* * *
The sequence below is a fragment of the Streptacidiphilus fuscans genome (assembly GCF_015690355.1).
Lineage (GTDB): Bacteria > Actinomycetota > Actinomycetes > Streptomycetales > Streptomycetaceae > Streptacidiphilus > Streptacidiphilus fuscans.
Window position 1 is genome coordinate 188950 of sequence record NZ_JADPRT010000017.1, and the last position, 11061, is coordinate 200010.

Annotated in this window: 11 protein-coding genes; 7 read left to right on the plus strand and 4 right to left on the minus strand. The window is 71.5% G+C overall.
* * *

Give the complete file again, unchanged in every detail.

The sequence below is a fragment of the Streptacidiphilus fuscans genome (assembly GCF_015690355.1).
Lineage (GTDB): Bacteria > Actinomycetota > Actinomycetes > Streptomycetales > Streptomycetaceae > Streptacidiphilus > Streptacidiphilus fuscans.
Window position 1 is genome coordinate 188950 of sequence record NZ_JADPRT010000017.1, and the last position, 11061, is coordinate 200010.

Annotated in this window: 11 protein-coding genes; 7 read left to right on the plus strand and 4 right to left on the minus strand. The window is 71.5% G+C overall.